Exploration and production companies have largely funded growth by borrowing on the high-yield debt market. The energy sector accounts for 17.4 percent of the high-yield bond market, up from 12 percent in 2002, according to Citi Research.

Now, the value of E&P firms’ primary asset is depleting, so banks are willing to lend them less money, and liquidity is drying up.

 

“Given the situation we’re in, the access to that high-yield debt will be somewhat impeded for some players,” Koutsonicolis said. “It’s kind of a death spiral for some of these firms.”

Exploration and production companies will typically restructure as a last resort, said John-Paul Hanson, head of Houlihan Lokey’s exploration and production practice. Instead, he told CNBC, they will try to weather the low commodity price market through financing and mergers and acquisitions activity.

The companies undergoing restructuring and bankruptcy filings at this point in the cycle lacked liquidity or had balance sheet constraints prior to the decline in commodity prices, he said. Low commodity prices effectively pushed them into restructuring because other solutions-such as tapping senior secured debt or selling assets-were not possible.

Hanson expects an uptick in M&A activity, but said sales of assets such as oilfield rights are more likely than outright buyouts of companies. That is because the value of E&P companies is in the underlying assets, not their corporate entities.

“The difficulty with oil and gas is you’re tied to the underlying commodity. E&P businesses really are just asset businesses,” he said.

 

While some companies may embark on mergers to achieve economies of scale, firms are more likely to sell noncore assets and unproductive oilfield acreage to increase cash flow and alleviate the cost of keeping them on the books. Those assets may find a home with another company that considers them core to their operations.

In the end, however, some oil and gas companies may not have a choice but to restructure, as they find it increasingly difficult to maintain cash flow while the cost of crude remains low, but while land-leasing and corporate expenses persist.

“The longer that we stay in a protracted, depressed price environment, the more likely it is that restructurings will be pervasive,” Hanson said.

 

Now it is up to you to act on this information

Contact Information:

To learn more about asset protection,  offshore company formation and structure your business

interests overseas ( at no cost or obligation)

Email info@jackbassteam.com  OR

jackabass@gmail.com OR

Telephone  Jack direct at 604-858-3202 for a  one  half hour no fee consultation.

10:00 – 4:00 Monday to Friday ( same time zone as Los Angeles).

 

Ten countries are islands famed for having no corporate income tax:

Bahamas, Cayman Islands, British Virgin Islands, and Bermuda – we know more

low or no tax jurisdictions.

The most important thing that you MUST do is seek advice from a qualified

advisor – Jack A. Bass, B.A. LL.B. (someone who understands international

tax jurisdictions and tax law) . Your advisor must understand the benefits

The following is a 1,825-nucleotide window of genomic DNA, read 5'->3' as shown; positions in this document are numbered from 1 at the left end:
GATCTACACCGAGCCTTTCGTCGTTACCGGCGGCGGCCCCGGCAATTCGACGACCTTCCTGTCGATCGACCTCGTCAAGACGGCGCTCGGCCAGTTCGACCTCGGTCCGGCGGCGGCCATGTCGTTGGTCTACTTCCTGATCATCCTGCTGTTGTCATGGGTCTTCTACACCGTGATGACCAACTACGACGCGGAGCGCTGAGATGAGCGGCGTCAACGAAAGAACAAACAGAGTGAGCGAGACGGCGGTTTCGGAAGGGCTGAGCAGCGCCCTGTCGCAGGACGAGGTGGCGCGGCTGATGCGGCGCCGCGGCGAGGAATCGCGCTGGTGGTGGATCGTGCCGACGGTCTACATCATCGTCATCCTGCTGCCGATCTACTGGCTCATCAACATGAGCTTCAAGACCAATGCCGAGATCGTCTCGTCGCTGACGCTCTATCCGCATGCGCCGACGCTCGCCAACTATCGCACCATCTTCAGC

of particular offshore jurisdictions. It is your responsibility to take

action.

In most jurisdictions you can set up your offshore company in as little as

a few weeks. We most often start the process with registering a company

name and sending in the right documentation and supporting documents for

the incorporation and a bank account(s) or merchant account for you and

your business.All of this can be conducted by internet on in rare cases we

will attend in person – for you.

Here are the tax rules we use to eliminate tax on royalty and IP income –

Yes-you Can DIY ( Do IT Yourself ) – by following the IRS Rule Book :

HOW DO APPLE AND STARBUCKS AVOID US TAXES ON ROYALTIES AND IP ?

from http://www.youroffshoremoney.com

(b) Exclusion of United States income

In the case of a controlled foreign corporation, subpart F income does not

include any item of income from sources within the United States which is

effectively connected with the conduct by such corporation of a trade or

business within the United States unless such item is exempt from taxation

(or is subject to a reduced rate of tax) pursuant to a treaty obligation of

the United States. For purposes of this subsection, any exemption (or

reduction) with respect to the tax imposed by section 884 shall not be

taken into account.

(c) Limitation

(1) In general

(A) Subpart F income limited to current earnings and profits

For purposes of subsection (a), the subpart F income of any controlled

foreign corporation for any taxable year shall not exceed the earnings and

profits of such corporation for such taxable year.

HOW DID ROMNEY ACCUMULATE $ 250 MILLION IN THE CAYMANS – what can you do

to repeat his success ? – again quoting from the U.S. Tax Code:

(3) Special rule for determining earnings and profits

For purposes of this subsection, earnings and profits of any controlled

foreign corporation shall be determined without regard to paragraphs (4),

(5), and (6) of section 312 (n). Under regulations, the preceding sentence

shall not apply to the extent it would increase earnings and profits by an

amount which was previously distributed by the controlled foreign

corporation.

Oil Extends Drop : Worsening Glut – With Oil Companies and Investors In Denial

Oil extended losses to trade below $45 a barrel amid speculation that U.S. crude stockpiles will increase, exacerbating a global supply glut that’s driven prices to the lowest in more than 5 1/2 years.